At 820 metres – 2,690 feet – the summit of Mount Carleton is the highest point in the Maritime provinces. To get there, you’ll have to wind your way through a sprawling provincial park of the same name, which is the largest in New Brunswick. About an hour-and-a-half’s drive northwest of Bathurst, you’ll arrive in a remote area referred to as the Saint-Quentin highlands — you’ll know you’re in the right vicinity when your phone loses service.
The park has four different peaks, with eleven hiking trails leading to them. The Canadian portion of the Appalachian Trail passes through the park, according to Tourism New Brunswick’s website, which explains where to stay, what to see, what to do – really any information you may need before setting out to explore. If you go in the springtime, many of the trails may be washed out, but a few are still passable. Summer is ideal, though, as long as you douse yourself in bug spray.
I’ve hiked Carleton twice now – once in the spring, wading through snow in shorts and a T-shirt, and once in late-summer, which overall meant more favourable conditions, despite a few torrential downpours that hit without warning. The entire hike takes about four hours from top to bottom, but you’ll want to set aside most of your day to avoid feeling rushed. The other peaks, Mount Head, Mount Sagamook and Mount Bailey, are open as of late May, should you wish to spend a weekend camping in the park and hiking more than one mountain.
Both trips, my partner Alex and I opted to scale the more difficult and steeper of the trails. The path immediately enters a thickly wooded area, then veers sharply to the left. Clearly marked signage guides your hike kilometre by kilometre, so not much navigation is necessary – just keep an eye out for the little green diamonds nailed to trees: these are your landmarks.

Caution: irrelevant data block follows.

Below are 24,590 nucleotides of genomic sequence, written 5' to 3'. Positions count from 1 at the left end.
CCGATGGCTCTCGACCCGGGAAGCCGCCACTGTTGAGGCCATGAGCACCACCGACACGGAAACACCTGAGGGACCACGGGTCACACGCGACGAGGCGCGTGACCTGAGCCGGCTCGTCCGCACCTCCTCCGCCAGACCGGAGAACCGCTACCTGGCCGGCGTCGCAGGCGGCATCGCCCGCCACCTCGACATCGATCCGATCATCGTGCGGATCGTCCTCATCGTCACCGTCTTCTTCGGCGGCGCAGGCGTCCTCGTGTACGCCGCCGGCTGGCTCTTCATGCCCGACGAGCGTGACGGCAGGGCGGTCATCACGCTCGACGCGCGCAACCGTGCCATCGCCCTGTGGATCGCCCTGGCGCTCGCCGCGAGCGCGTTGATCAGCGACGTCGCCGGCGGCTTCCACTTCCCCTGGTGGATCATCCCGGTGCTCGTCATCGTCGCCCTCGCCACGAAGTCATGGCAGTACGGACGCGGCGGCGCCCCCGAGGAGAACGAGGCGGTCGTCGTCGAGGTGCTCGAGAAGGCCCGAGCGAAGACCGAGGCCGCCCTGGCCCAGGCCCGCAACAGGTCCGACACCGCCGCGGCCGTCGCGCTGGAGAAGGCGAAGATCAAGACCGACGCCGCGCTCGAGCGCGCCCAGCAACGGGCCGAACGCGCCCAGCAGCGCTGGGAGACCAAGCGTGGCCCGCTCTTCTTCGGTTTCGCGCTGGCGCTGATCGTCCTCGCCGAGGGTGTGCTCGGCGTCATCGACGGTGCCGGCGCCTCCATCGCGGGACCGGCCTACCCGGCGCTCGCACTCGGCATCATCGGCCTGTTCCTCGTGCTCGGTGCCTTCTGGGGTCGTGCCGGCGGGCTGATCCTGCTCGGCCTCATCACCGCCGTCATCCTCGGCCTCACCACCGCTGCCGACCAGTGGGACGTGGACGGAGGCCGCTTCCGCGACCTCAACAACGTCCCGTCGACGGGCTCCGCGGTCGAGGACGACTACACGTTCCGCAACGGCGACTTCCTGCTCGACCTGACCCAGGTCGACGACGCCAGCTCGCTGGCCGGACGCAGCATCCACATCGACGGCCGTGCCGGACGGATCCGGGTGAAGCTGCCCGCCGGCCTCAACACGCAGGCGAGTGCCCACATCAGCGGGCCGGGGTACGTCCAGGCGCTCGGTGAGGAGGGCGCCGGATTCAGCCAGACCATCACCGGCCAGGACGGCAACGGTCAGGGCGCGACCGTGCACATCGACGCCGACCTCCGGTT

No matter the time of year, you’ll only need to bring one water bottle and a few snacks; barely a kilometre into the trail we stumbled upon a small waterfall bubbling into a fresh mountain stream, and there are plenty of water sources like this along the way. After about four kilometres both times, we stopped to eat: sandwiches, fruit, beef jerky. Even if you’re physically fit, the hike can be draining and you’ll need to refuel.
Along the way we saw pheasants, deer, frogs, various insects, and encountered other hikers of all ages and descriptions. It’s a visually stimulating landscape, and the people you meet along the way tend to want to discuss it and ask you where you’re coming from. If you go in the spring, you might lose the path once or twice, because the higher you ascend, the more snow blankets the trail. But for us, losing our way proved to be good thing. It gave us one of the clear highlights of the trip: towering boulders were stacked at enough of an incline to force us do some real rock-climbing. As we gripped that final stone and pulled ourselves over the top, we were awarded with a stunning view.
Tourism NB’s site states that “on a clear day, you can see 10 million trees” from the top. Well, I wouldn’t argue that — the view is breathtaking to say the least. It stretches out before you, an infinite panorama of wild beauty.
The second time we did the ascent, the rain forced us to hide out for a bit in the little lookout cabin perched at the peak. The interior walls of this structure are absolutely covered in signatures from hundreds of climbers who’ve scaled the mountain — adventurers who wanted to leave their mark, their name, the date: a lasting log of their time at the top.
The descent feels far quicker — and for us it was far wetter on both occasions. We took the somewhat easier trail, but where the path wasn’t covered in snow, it merged into a muddy river. Our soaked feet and slight sunburn were well worth the unforgettable experience, though. It’s a gorgeous climb, and the park offers something for everyone, whether your tastes lean toward walking, camping, swimming, biking, or hiking to the highest peak.
I think this year, for Canada 150, the park will be much busier than usual. Tourists will be flooding into New Brunswick to see the untamed, natural splendour, and certainly Mount Carleton is one of our claims to fame. I will no doubt head back there this summer, maybe this time to climb one of the other mountains, or just to camp for a day or two. It’s a great place to disconnect from technology and the business of life, and to reconnect with the natural world. If you still haven’t hiked it, this is your year!